Chapter 10: Regulatory Points to Consider

Web Chapter 10

Treatment of Animal Toxicoses

Regulatory Points to Consider

Veterinarians in both small and large animal practices are frequently called on to treat known or suspected animal toxicosis. A definitive diagnosis is not always established at the time of clinical presentation because many of these cases pose diagnostic or therapeutic challenges. Yet an early diagnosis and specific treatment are often keys to successful outcomes. In these efforts, veterinarians should avail themselves of diagnostic and treatment information from a variety of sources (see Web Chapter 9).

When a toxicosis is suspected, obtaining a detailed clinical history is of prime importance, particularly to determine if the administration of a specific antidote is indicated. The prognosis for any animal may vary considerably depending on the toxin, exposure dose, length of time between exposure and treatment, and availability of drugs to treat the patient. Treatment generally requires stabilization of vital signs, institution of supportive care, decontamination to prevent further toxin absorption, administration of compounds to enhance the elimination of absorbed toxins, or a combination.

This chapter is not intended to describe the diagnosis or treatment of animal toxicosis. The reader is directed to other chapters in this section and the references in this chapter for such information. Rather, the focus of this chapter is on the regulatory status of drugs used to treat animals with toxicoses because virtually all these drugs are not approved for that use by the Food and Drug Administration (FDA). Accordingly, regulations guiding extralabel drug use may be of interest to practitioners.

This chapter considers the prevalence of toxicoses briefly, then follows with a discussion of drugs that are commonly used to treat these toxicoses. The discussion is framed by the drugs’ regulatory status: approved use, extralabel use (ELU), and unapproved use. It is hoped that this information will benefit practicing veterinarians as a reminder of the regulatory status of drugs used in these emergency situations.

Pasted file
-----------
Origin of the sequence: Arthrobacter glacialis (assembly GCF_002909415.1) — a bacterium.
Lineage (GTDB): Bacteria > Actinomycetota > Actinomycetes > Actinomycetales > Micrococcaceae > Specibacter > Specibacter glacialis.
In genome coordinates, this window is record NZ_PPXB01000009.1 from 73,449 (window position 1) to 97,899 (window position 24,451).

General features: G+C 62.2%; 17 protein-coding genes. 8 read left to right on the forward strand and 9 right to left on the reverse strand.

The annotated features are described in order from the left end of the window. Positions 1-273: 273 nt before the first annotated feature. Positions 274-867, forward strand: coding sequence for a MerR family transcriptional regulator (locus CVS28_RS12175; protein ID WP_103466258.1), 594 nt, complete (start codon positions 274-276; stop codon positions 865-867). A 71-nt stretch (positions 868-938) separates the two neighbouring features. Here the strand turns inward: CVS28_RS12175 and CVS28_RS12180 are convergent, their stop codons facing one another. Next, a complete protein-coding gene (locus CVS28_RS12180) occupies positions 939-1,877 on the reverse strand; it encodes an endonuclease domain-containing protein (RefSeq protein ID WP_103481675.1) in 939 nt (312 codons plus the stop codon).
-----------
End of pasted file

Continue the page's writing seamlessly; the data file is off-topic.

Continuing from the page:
Drugs Used to Treat Animal Toxicoses

The prevalence of toxicoses in dogs and cats is reasonably well known (see Chapters 20 and 21). Consequently, the majority of drugs needed to treat toxicoses in companion animals are known and indirectly provide information for stocking emergency drugs in practices and emergency/critical care centers. Prevalence data of animal toxicoses also may be useful to pharmaceutical companies when considering which therapies to develop and what types and amounts of drug inventories may be needed for treating animal toxicoses. This chapter includes information on the treatment of both companion animal toxicoses and food animal toxicoses because the authors anticipate that some readers work in a mixed animal practice. The use of extralabel drugs and compounding drug considerations are particularly pertinent when treating food animals.

The Federal Food, Drug, and Cosmetic Act (FFDCA) (Section 201 [21 U.S.C. 321(g) (1)]) defines a drug as*:

General Treatment

General treatment is normally given irrespective of the toxin, unless there is a preexisting contraindication. General treatment is often intended to induce emesis, reduce absorption, or enhance elimination of toxins. Emetics commonly used in dogs or cats include apomorphine, xylazine, salt, syrup of ipecac, and hydrogen peroxide (see references). Activated charcoal is often used orally to reduce further absorption of toxins from the gastrointestinal tract, whereas soap and water are often used dermally to remove a toxin from the skin or reduce toxin absorption through the skin. Mineral oil, sodium sulfate, and other laxatives are often used to enhance elimination of toxins still present in the gastrointestinal tract. Gastric lavage may be used to enhance removal of toxins still present in the stomach.

Specific Treatment

A few drugs are indicated when a specific toxin is known or suspected. These specific treatment agents are often called antidotes. (The definition of antidote used in this article is not as defined by the FDA but rather as presented in different veterinary texts). An antidote is a substance that can counteract the activity or effect of a known or suspected poison.